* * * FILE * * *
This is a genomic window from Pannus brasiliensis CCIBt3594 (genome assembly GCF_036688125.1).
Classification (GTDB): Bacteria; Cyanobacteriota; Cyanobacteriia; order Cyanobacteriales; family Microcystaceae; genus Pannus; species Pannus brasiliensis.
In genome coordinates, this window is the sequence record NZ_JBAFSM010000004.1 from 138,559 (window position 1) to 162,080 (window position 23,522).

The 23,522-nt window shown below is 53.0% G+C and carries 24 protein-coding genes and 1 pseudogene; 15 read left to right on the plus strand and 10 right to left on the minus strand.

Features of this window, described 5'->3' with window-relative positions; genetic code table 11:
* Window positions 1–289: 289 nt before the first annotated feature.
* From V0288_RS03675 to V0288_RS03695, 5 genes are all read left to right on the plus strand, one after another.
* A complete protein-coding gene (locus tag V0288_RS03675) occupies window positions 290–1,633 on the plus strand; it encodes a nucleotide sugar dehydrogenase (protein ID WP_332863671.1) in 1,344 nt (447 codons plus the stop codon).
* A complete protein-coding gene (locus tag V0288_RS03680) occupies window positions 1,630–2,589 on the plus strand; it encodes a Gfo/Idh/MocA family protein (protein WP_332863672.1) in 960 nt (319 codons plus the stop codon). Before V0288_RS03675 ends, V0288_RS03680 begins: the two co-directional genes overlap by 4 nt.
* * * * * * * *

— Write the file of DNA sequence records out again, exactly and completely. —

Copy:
This is a genomic window from Pannus brasiliensis CCIBt3594 (genome assembly GCF_036688125.1).
Classification (GTDB): Bacteria; Cyanobacteriota; Cyanobacteriia; order Cyanobacteriales; family Microcystaceae; genus Pannus; species Pannus brasiliensis.
In genome coordinates, this window is the sequence record NZ_JBAFSM010000004.1 from 138,559 (window position 1) to 162,080 (window position 23,522).

The 23,522-nt window shown below is 53.0% G+C and carries 24 protein-coding genes and 1 pseudogene; 15 read left to right on the plus strand and 10 right to left on the minus strand.

Features of this window, described 5'->3' with window-relative positions; genetic code table 11:
* Window positions 1–289: 289 nt before the first annotated feature.
* From V0288_RS03675 to V0288_RS03695, 5 genes are all read left to right on the plus strand, one after another.
* A complete protein-coding gene (locus tag V0288_RS03675) occupies window positions 290–1,633 on the plus strand; it encodes a nucleotide sugar dehydrogenase (protein ID WP_332863671.1) in 1,344 nt (447 codons plus the stop codon).
* A complete protein-coding gene (locus tag V0288_RS03680) occupies window positions 1,630–2,589 on the plus strand; it encodes a Gfo/Idh/MocA family protein (protein WP_332863672.1) in 960 nt (319 codons plus the stop codon). Before V0288_RS03675 ends, V0288_RS03680 begins: the two co-directional genes overlap by 4 nt.